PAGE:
English navigator and explorer who between 1578 and 1598 sailed the Discovery and the Chatham to the Strait of Juan de Fuca on the US-Canada border. Named Puget Sound, Mt. Ranier, Whidbey Island, the Hood Canal and discovered Vancouver Island. Had served for James Cook on Cook's 2nd and 3rd voyages.
Italian navigator who sailed in 1524 for King Francois I of France, landing near Cape Fear, N. Carolina. Then sailed north to NY to the narrows which are named for him. Verrazzano thought N. America was a thin isthmus between the Atlantic and Pacific Oceans. The Verrazzano Narrows Bridge spans NY harbor, connecting Brooklyn and Staten Island. Verrazzano was eventually killed and eaten by Carib Indians in 1528.
They live all over the eastern United States and when they glide from tree to tree they can reach speeds of up to 20km.
They live in all parts of the states and are very intelligent animals. They eat both plant and animal and adapt to suburban living easily.
They live in all regions of the United States except Florida and some parts of California. They are known for building unique damns in waterways which sometimes can cause problems. They are the Largest rodent in the United States.
The bald eagle is the largest raptor in Utah and second only to the Condor in North America. As with most raptors, the female is larger than the male. Males may weigh as little as 4.5 pounds and the largest females may weigh up to 14 pounds. The wingspan is 6.5-8 feet and the body may be up to 36 inches long. Bald eagles from the northern parts of their range are usually much larger then the southern birds
Always looking for food, anything is fair game for a black bear. Besides their normal diet these bears will scrounge in garbage bins and even campers' food if left accessible. The most often that female black bears can mate, unless they lose their cubs prematurely, is every two years.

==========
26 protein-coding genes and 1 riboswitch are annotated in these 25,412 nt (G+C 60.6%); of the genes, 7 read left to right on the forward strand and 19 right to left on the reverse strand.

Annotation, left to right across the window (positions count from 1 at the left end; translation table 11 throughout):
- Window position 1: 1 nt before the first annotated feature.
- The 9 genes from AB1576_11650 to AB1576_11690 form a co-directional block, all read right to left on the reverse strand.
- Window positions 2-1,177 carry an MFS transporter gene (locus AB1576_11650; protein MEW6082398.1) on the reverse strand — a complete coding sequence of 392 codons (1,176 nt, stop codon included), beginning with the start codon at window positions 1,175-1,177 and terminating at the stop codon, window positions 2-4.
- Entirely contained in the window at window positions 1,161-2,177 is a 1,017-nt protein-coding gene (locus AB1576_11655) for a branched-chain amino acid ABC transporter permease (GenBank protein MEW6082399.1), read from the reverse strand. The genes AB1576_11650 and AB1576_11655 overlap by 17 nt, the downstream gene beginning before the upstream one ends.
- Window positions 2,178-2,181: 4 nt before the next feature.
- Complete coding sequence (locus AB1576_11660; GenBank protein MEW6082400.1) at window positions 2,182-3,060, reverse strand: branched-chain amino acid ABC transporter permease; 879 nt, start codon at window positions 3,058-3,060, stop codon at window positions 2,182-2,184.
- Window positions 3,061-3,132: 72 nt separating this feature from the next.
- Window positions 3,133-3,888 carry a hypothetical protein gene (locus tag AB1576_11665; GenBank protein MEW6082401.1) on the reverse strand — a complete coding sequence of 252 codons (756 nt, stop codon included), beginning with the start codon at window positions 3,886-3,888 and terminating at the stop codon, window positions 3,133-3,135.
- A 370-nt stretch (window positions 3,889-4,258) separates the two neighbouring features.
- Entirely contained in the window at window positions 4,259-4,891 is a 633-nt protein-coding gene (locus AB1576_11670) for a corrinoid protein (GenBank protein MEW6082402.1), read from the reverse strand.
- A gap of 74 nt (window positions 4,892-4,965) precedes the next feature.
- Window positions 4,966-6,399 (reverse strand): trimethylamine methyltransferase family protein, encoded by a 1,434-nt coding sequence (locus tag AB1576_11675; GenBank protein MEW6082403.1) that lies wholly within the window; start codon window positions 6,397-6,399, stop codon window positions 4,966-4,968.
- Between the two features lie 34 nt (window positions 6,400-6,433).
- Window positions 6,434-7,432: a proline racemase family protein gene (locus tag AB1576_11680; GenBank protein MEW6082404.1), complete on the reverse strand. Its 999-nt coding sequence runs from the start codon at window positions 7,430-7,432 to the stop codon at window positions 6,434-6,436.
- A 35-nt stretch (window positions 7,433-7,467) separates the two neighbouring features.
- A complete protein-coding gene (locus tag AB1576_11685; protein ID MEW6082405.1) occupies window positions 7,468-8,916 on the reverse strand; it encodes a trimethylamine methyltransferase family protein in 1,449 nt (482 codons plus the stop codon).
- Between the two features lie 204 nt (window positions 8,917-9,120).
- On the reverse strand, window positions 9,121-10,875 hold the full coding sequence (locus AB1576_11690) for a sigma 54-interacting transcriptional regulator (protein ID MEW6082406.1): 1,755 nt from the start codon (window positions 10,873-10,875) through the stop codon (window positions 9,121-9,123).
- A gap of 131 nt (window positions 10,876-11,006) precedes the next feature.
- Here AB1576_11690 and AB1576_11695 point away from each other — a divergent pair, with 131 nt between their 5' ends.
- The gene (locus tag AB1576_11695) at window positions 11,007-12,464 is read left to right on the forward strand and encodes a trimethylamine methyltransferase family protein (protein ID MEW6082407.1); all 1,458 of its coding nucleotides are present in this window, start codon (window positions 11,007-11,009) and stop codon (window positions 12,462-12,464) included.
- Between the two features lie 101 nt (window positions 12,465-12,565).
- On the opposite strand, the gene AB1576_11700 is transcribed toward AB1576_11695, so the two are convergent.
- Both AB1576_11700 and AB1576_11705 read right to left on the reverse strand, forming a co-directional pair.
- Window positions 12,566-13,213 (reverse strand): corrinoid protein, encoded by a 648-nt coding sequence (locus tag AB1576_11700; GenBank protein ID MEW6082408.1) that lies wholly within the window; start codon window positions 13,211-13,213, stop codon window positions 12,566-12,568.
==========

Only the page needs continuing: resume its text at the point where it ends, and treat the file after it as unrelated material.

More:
The bobcat is a territorial, solitary and crepuscular cat (active at dawn and dusk). The bobcat is a patient and furtive hunter. The hunt occurs almost exclusively on the ground by stalking (as opposed to ambush from trees). The kill is made with a bite at the base of the skull Bobcats can take down deer, and it is their most common winter food.
Burrowing owls are very active. When perched, they may bob up and down in a series of bows or occasionally flip into the air. They are the only small owls which habitually perch on the ground. They have become so terrestrial that they are practically flightless and will often run or flatten themselves against the ground, rather than fly, when disturbed.
These solitary cats are expert hunters and are capable of taking down an adult male elk. The cougar will leap onto the back of its prey, and by grasping the neck with its canines, pulls back on the head using its powerful rear legs to snap the prey's neck. To prevent scavenging animals from stealing their kill, cougars often bury their prey with sticks and leaves. This enables them to feed from a large kill for several days.
It is one of only two venemous lizards in the world. The venom is rarely fatal to humans, but the bite is very painful. This lizard is sluggish, and chiefly nocturnal. It hunts primarily by scent. Fat is stored in the thick tail, and the animal can live off it for months. At such times it is likely to stay in a burrow for weeks. It is a good digger
Self-governing Danish province
A species of marmot that inhabits the mountains of northwest North America. The largest populations are in Alaska.
The wolverine (gulo gulo) is the largest land-dwelling species of the Mustelidae or weasel family and is the only species currently classified in the genus Gulo (meaning glutton).
Though not an antelope, it is often known colloquially in North America as the pronghorn antelope as it closely resembles the true antelopes of the Old World